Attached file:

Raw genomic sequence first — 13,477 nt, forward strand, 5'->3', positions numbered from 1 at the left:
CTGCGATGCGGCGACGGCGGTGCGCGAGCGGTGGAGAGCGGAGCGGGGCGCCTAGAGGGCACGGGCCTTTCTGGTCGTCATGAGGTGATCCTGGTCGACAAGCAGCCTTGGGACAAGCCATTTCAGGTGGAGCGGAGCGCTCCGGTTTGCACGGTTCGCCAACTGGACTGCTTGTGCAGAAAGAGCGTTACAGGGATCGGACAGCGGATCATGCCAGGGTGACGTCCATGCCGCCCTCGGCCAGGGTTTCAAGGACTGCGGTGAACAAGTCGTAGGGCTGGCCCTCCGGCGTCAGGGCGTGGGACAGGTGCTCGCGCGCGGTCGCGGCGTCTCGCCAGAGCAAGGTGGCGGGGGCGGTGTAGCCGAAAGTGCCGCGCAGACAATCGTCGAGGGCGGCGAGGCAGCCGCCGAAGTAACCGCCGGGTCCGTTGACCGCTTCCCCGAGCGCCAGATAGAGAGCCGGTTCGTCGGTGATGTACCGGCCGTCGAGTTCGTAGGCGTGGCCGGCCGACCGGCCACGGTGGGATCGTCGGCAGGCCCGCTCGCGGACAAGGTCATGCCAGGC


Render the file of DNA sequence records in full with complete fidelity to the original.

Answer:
Raw genomic sequence first — 13,477 nt, forward strand, 5'->3', positions numbered from 1 at the left:
CTGCGATGCGGCGACGGCGGTGCGCGAGCGGTGGAGAGCGGAGCGGGGCGCCTAGAGGGCACGGGCCTTTCTGGTCGTCATGAGGTGATCCTGGTCGACAAGCAGCCTTGGGACAAGCCATTTCAGGTGGAGCGGAGCGCTCCGGTTTGCACGGTTCGCCAACTGGACTGCTTGTGCAGAAAGAGCGTTACAGGGATCGGACAGCGGATCATGCCAGGGTGACGTCCATGCCGCCCTCGGCCAGGGTTTCAAGGACTGCGGTGAACAAGTCGTAGGGCTGGCCCTCCGGCGTCAGGGCGTGGGACAGGTGCTCGCGCGCGGTCGCGGCGTCTCGCCAGAGCAAGGTGGCGGGGGCGGTGTAGCCGAAAGTGCCGCGCAGACAATCGTCGAGGGCGGCGAGGCAGCCGCCGAAGTAACCGCCGGGTCCGTTGACCGCTTCCCCGAGCGCCAGATAGAGAGCCGGTTCGTCGGTGATGTACCGGCCGTCGAGTTCGTAGGCGTGGCCGGCCGACCGGCCACGGTGGGATCGTCGGCAGGCCCGCTCGCGGACAAGGTCATGCCAGGC